What a difference a few months make

Back in May I attended a conference about American foreign policy from 2009 onwards.  Here’s a link to what I said,* but basically what I said is that global markets for capital, energy, food, and carbon emissions were badly dysfunctional.  I remember being struck by the fact that I was the most optimistic of the ...

Back in May I attended a conference about American foreign policy from 2009 onwards.  Here's a link to what I said,* but basically what I said is that global markets for capital, energy, food, and carbon emissions were badly dysfunctional.  I remember being struck by the fact that I was the most optimistic of the panelists, and I was pretty damn gloomy.  I bring this up because this Tyler Cowen quote perfectly captures how I'm feeling as of late:  [A]t the end of the day it is hard to escape the conclusion that markets simply have performed horribly in a number of important regards. More on what this portends in a bit.  Given that Tyler's one of the more optimistic economists I've met, however, this is a damning quote. * As is typical at these kinds of conferences, the economics-themed panel is always scheduled last.  This can be pretty annoying, since, typically,  it's only after the political economy panel that the rest of the attendees realized that they aren't going to be able to implement many of their more grandiose grand strategies.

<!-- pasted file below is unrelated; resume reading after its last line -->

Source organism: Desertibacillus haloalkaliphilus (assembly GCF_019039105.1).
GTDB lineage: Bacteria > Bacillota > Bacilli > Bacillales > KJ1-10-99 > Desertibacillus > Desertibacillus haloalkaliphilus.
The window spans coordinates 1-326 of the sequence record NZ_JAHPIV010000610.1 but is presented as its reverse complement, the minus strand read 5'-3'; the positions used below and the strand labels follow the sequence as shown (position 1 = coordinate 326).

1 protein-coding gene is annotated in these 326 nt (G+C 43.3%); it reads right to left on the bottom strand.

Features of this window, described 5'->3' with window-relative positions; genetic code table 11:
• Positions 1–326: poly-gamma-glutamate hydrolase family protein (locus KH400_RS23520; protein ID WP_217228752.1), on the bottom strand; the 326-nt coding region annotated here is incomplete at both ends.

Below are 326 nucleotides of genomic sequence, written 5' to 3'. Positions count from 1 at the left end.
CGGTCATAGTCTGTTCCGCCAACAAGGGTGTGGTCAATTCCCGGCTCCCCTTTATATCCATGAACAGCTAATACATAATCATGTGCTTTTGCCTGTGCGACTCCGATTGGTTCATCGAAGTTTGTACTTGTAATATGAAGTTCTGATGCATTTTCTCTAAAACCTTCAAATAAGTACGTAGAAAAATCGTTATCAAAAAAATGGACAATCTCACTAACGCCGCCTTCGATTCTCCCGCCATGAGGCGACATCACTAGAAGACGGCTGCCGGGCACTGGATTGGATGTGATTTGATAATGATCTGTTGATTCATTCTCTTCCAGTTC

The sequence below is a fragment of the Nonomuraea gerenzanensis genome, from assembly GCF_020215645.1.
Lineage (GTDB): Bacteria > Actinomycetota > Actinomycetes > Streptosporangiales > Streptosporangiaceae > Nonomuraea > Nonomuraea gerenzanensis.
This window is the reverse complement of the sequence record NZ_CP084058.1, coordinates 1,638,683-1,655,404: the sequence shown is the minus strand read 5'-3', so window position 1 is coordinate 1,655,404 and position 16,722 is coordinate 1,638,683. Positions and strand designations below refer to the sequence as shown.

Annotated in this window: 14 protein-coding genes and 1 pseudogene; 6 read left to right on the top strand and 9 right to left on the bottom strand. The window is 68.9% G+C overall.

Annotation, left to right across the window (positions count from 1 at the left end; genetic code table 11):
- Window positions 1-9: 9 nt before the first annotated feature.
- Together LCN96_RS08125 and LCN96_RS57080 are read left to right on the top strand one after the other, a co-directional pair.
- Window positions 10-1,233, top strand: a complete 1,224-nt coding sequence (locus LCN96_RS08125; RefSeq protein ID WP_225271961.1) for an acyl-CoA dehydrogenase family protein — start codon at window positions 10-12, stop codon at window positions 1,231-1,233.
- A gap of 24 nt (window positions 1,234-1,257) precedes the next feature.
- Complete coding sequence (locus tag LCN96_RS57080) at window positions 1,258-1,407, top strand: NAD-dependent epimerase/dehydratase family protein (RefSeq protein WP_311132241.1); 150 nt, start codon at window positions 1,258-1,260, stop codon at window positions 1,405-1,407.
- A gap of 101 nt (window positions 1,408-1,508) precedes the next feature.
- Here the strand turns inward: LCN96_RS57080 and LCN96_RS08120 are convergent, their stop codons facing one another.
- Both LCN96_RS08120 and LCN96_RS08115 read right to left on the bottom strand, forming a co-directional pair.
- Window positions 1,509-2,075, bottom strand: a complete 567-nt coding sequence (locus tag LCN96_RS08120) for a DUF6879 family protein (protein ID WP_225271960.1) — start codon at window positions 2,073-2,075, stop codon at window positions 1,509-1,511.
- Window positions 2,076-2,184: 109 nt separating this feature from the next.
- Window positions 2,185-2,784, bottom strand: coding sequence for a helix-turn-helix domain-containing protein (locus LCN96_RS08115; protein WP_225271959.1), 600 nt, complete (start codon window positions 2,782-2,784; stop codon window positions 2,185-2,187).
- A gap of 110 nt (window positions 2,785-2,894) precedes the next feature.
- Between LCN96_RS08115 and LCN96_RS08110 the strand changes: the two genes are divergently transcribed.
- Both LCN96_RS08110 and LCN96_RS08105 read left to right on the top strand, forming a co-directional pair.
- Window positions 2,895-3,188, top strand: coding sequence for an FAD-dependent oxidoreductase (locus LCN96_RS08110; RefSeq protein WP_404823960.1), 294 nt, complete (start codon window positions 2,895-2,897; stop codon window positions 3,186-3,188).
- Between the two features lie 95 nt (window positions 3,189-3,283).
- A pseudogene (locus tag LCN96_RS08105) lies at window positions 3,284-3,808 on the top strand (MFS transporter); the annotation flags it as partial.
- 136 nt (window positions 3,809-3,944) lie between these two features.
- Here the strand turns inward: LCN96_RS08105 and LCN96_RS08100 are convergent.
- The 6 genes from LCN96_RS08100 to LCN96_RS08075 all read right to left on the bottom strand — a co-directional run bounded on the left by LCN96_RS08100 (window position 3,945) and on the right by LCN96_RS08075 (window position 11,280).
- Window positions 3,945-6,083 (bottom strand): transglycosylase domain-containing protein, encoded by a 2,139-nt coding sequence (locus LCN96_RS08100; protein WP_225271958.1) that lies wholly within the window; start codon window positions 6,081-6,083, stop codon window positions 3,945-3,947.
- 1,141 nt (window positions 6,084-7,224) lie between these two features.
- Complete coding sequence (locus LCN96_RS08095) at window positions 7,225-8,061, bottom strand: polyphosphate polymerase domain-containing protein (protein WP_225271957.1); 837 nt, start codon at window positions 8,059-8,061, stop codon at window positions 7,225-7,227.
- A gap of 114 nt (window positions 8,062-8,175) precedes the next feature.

Back in May I attended a conference about American foreign policy from 2009 onwards.  Here’s a link to what I said,* but basically what I said is that global markets for capital, energy, food, and carbon emissions were badly dysfunctional.  I remember being struck by the fact that I was the most optimistic of the panelists, and I was pretty damn gloomy.  I bring this up because this Tyler Cowen quote perfectly captures how I’m feeling as of late

[A]t the end of the day it is hard to escape the conclusion that markets simply have performed horribly in a number of important regards.

More on what this portends in a bit.  Given that Tyler’s one of the more optimistic economists I’ve met, however, this is a damning quote. * As is typical at these kinds of conferences, the economics-themed panel is always scheduled last.  This can be pretty annoying, since, typically,  it’s only after the political economy panel that the rest of the attendees realized that they aren’t going to be able to implement many of their more grandiose grand strategies.

Daniel W. Drezner is a professor of international politics at Tufts University’s Fletcher School. He blogged regularly for Foreign Policy from 2009 to 2014. Twitter: @dandrezner

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